Broadcom on Wednesday said its proposal to merge with Qualcomm would turn the United States into a global 5G leader, vowing to finance additional wireless research and development efforts should the two entities manage to consolidate. The Singapore-based company also criticized Qualcomm's licensing practices, having deemed them "anticompetitive" and asserted it will still support the San Diego-based chipmaker's 5G innovation efforts independently of the company's other ambitions if they end up merging. The tech giant vowed to create a $1.5 billion fund meant to finance educational initiatives focused on American engineers so as to support the country's efforts in the wireless segment.
The fund itself is meant to be focused on 5G R&D through what Broadcom deems "lawful practices," with the company calling Qualcomm's existing activity in the segment "predatory." The semiconductor giant used the pledge as an opportunity to assert it's an American company "in every important respect," pointing to its Hewlett-Packard roots and the fact that it's presently in the process of redomiciling its operations to the U.S., with that feat being expected to be completed by May 6. The U.S. Treasury's national security panel that postponed the Broadcom-Qualcomm showdown originally scheduled to take place yesterday as part of Qualcomm's annual shareholder meeting is set to lose its jurisdiction over the matter once Broadcom successfully relocates its headquarters to San Jose, California. Broadcom is also quick to point out that its top management is primarily made up of Americans and that its institutional owners largely consist of the same entities which are invested in Qualcomm. Due to that state of affairs, the company believes its tie-up with the chipmaker could be completed within a year of being agreed without major setbacks.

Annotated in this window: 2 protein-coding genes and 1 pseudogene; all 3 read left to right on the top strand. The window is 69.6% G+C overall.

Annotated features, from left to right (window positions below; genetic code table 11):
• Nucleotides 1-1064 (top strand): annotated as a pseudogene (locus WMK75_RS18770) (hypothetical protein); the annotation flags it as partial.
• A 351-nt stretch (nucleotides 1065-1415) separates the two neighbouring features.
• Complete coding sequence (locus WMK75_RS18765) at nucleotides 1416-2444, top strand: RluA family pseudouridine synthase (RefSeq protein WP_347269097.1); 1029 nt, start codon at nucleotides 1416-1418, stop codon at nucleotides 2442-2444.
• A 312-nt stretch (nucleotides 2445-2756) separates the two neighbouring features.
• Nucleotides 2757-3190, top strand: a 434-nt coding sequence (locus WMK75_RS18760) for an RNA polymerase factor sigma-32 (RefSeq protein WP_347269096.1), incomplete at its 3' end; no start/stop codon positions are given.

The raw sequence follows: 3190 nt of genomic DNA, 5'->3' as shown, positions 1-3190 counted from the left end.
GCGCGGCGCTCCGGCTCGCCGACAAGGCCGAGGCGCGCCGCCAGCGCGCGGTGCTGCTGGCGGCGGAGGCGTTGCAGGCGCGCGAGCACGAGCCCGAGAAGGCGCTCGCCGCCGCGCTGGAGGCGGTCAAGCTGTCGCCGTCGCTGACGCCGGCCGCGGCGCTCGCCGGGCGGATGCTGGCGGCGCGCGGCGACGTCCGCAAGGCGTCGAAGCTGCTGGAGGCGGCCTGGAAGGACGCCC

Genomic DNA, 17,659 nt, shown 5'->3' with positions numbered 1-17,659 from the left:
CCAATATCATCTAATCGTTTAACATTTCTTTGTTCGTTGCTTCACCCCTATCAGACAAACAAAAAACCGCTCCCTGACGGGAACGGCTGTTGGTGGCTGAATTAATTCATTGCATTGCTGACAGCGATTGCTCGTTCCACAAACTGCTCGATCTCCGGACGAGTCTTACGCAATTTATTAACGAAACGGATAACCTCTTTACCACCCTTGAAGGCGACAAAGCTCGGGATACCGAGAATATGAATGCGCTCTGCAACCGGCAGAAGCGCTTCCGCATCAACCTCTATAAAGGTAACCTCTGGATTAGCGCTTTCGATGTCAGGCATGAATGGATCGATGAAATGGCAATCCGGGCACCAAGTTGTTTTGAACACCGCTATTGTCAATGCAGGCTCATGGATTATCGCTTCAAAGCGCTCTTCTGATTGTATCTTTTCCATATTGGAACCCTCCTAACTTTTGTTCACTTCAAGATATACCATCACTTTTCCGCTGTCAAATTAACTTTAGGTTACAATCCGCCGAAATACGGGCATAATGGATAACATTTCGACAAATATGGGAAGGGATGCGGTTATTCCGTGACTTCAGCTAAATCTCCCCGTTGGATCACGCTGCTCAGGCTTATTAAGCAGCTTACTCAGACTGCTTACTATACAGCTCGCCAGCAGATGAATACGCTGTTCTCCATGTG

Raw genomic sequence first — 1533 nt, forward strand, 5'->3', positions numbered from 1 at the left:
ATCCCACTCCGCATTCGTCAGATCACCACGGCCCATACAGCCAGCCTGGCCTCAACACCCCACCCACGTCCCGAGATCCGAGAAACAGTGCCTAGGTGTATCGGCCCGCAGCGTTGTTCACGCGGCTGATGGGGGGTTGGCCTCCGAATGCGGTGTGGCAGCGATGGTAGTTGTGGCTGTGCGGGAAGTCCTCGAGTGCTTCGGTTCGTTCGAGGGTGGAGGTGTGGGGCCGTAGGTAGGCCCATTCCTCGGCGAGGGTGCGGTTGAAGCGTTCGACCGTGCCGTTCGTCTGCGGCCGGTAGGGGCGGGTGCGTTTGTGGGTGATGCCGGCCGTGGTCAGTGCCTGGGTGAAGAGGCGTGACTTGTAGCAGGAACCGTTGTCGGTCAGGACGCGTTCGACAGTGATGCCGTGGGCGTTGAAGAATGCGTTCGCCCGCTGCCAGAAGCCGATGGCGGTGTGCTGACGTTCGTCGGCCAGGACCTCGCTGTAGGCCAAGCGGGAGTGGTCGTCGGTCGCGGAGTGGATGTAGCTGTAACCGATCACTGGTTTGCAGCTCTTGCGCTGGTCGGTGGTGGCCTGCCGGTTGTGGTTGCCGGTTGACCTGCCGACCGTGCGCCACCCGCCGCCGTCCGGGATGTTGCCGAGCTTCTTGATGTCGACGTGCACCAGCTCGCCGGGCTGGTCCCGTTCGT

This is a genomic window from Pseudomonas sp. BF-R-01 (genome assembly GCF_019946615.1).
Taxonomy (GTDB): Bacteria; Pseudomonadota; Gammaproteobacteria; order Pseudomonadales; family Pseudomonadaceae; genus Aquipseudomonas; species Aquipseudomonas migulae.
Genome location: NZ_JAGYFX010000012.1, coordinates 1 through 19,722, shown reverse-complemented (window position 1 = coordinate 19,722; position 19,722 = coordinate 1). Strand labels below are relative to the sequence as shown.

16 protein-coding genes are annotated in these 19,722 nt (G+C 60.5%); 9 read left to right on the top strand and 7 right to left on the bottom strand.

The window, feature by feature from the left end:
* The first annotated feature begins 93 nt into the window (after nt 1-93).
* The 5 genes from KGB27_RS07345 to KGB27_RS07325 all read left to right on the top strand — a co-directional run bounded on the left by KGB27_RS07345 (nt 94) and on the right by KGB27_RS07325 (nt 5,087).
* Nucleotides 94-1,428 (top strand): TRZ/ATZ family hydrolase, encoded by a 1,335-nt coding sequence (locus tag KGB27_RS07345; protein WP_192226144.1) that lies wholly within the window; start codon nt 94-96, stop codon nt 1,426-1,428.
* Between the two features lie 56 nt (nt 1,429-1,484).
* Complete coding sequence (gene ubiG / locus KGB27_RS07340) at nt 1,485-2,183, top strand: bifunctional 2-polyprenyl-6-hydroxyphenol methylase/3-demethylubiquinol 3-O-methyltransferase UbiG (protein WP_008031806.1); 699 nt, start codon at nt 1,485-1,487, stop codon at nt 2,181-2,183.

Qualcomm still insists the $117 billion bid is materially undervaluing its assets due to interim setbacks faced by its licensing business in recent years. Previous reports suggested the firm would be prepared to accept a $160 billion bid but that offer remains unlikely. Qualcomm is expected to aggressively pursue its attempt to acquire Dutch NXP Semiconductors and resolve some of its patent royalty disputes over the next month so as to try to convince more investors to vote against Broadcom's directorial candidates the company is trying to install to the chipmaker's board with the goal of winning a majority vote necessary to accept its current bid.